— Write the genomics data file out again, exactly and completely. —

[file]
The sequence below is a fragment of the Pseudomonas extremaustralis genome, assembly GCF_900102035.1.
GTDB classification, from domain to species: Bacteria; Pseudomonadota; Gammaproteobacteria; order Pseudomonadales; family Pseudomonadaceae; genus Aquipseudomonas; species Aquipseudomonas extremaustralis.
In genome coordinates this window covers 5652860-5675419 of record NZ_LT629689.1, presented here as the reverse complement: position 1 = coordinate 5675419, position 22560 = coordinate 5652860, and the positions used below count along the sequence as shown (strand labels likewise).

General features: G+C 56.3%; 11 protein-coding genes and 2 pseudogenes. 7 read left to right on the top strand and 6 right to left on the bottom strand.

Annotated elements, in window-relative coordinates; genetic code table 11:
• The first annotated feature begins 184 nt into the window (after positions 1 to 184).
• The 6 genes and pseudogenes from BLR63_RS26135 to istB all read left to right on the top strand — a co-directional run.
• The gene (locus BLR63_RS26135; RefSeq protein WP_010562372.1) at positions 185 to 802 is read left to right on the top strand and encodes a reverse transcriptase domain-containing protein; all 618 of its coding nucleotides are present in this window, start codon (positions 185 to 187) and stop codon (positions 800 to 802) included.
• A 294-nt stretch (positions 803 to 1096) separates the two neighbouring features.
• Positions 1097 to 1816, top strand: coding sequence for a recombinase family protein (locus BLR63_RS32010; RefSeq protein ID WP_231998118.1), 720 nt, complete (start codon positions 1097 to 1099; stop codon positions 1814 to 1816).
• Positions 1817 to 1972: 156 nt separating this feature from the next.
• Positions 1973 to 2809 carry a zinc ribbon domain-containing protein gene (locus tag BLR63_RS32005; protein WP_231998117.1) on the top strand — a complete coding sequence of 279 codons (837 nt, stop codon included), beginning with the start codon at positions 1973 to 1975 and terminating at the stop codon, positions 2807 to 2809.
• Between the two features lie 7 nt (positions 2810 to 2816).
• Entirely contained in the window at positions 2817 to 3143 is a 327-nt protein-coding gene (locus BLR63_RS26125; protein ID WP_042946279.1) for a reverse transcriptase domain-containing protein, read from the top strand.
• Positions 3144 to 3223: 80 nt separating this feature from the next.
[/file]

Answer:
The sequence below is a fragment of the Pseudomonas extremaustralis genome, assembly GCF_900102035.1.
GTDB classification, from domain to species: Bacteria; Pseudomonadota; Gammaproteobacteria; order Pseudomonadales; family Pseudomonadaceae; genus Aquipseudomonas; species Aquipseudomonas extremaustralis.
In genome coordinates this window covers 5652860-5675419 of record NZ_LT629689.1, presented here as the reverse complement: position 1 = coordinate 5675419, position 22560 = coordinate 5652860, and the positions used below count along the sequence as shown (strand labels likewise).

General features: G+C 56.3%; 11 protein-coding genes and 2 pseudogenes. 7 read left to right on the top strand and 6 right to left on the bottom strand.

Annotated elements, in window-relative coordinates; genetic code table 11:
• The first annotated feature begins 184 nt into the window (after positions 1 to 184).
• The 6 genes and pseudogenes from BLR63_RS26135 to istB all read left to right on the top strand — a co-directional run.
• The gene (locus BLR63_RS26135; RefSeq protein WP_010562372.1) at positions 185 to 802 is read left to right on the top strand and encodes a reverse transcriptase domain-containing protein; all 618 of its coding nucleotides are present in this window, start codon (positions 185 to 187) and stop codon (positions 800 to 802) included.
• A 294-nt stretch (positions 803 to 1096) separates the two neighbouring features.
• Positions 1097 to 1816, top strand: coding sequence for a recombinase family protein (locus BLR63_RS32010; RefSeq protein ID WP_231998118.1), 720 nt, complete (start codon positions 1097 to 1099; stop codon positions 1814 to 1816).
• Positions 1817 to 1972: 156 nt separating this feature from the next.
• Positions 1973 to 2809 carry a zinc ribbon domain-containing protein gene (locus tag BLR63_RS32005; protein WP_231998117.1) on the top strand — a complete coding sequence of 279 codons (837 nt, stop codon included), beginning with the start codon at positions 1973 to 1975 and terminating at the stop codon, positions 2807 to 2809.
• Between the two features lie 7 nt (positions 2810 to 2816).
• Entirely contained in the window at positions 2817 to 3143 is a 327-nt protein-coding gene (locus BLR63_RS26125; protein ID WP_042946279.1) for a reverse transcriptase domain-containing protein, read from the top strand.
• Positions 3144 to 3223: 80 nt separating this feature from the next.